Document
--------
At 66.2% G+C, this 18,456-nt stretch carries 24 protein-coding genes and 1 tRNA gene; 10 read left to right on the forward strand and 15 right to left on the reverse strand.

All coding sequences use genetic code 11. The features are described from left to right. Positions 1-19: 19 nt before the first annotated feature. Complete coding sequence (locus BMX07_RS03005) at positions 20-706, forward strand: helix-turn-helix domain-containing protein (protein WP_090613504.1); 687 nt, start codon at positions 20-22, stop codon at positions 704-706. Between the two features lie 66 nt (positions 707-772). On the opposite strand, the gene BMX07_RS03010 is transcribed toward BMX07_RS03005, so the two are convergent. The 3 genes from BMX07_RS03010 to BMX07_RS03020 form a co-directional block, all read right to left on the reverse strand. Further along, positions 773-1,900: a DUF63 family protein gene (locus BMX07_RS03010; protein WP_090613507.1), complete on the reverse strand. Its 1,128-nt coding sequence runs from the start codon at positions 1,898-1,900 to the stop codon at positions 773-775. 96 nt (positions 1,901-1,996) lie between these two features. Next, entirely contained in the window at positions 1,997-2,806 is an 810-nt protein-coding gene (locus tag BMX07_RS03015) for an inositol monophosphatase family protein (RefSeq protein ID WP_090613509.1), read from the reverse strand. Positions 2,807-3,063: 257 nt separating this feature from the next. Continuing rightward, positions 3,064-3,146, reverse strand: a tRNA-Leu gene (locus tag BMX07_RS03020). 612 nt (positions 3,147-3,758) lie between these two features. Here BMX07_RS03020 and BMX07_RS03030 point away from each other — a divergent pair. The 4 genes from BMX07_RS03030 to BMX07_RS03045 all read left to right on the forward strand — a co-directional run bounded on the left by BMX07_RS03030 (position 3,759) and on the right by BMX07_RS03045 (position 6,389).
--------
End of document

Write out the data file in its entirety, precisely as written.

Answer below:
At 66.2% G+C, this 18,456-nt stretch carries 24 protein-coding genes and 1 tRNA gene; 10 read left to right on the forward strand and 15 right to left on the reverse strand.

All coding sequences use genetic code 11. The features are described from left to right. Positions 1-19: 19 nt before the first annotated feature. Complete coding sequence (locus BMX07_RS03005) at positions 20-706, forward strand: helix-turn-helix domain-containing protein (protein WP_090613504.1); 687 nt, start codon at positions 20-22, stop codon at positions 704-706. Between the two features lie 66 nt (positions 707-772). On the opposite strand, the gene BMX07_RS03010 is transcribed toward BMX07_RS03005, so the two are convergent. The 3 genes from BMX07_RS03010 to BMX07_RS03020 form a co-directional block, all read right to left on the reverse strand. Further along, positions 773-1,900: a DUF63 family protein gene (locus BMX07_RS03010; protein WP_090613507.1), complete on the reverse strand. Its 1,128-nt coding sequence runs from the start codon at positions 1,898-1,900 to the stop codon at positions 773-775. 96 nt (positions 1,901-1,996) lie between these two features. Next, entirely contained in the window at positions 1,997-2,806 is an 810-nt protein-coding gene (locus tag BMX07_RS03015) for an inositol monophosphatase family protein (RefSeq protein ID WP_090613509.1), read from the reverse strand. Positions 2,807-3,063: 257 nt separating this feature from the next. Continuing rightward, positions 3,064-3,146, reverse strand: a tRNA-Leu gene (locus tag BMX07_RS03020). 612 nt (positions 3,147-3,758) lie between these two features. Here BMX07_RS03020 and BMX07_RS03030 point away from each other — a divergent pair. The 4 genes from BMX07_RS03030 to BMX07_RS03045 all read left to right on the forward strand — a co-directional run bounded on the left by BMX07_RS03030 (position 3,759) and on the right by BMX07_RS03045 (position 6,389).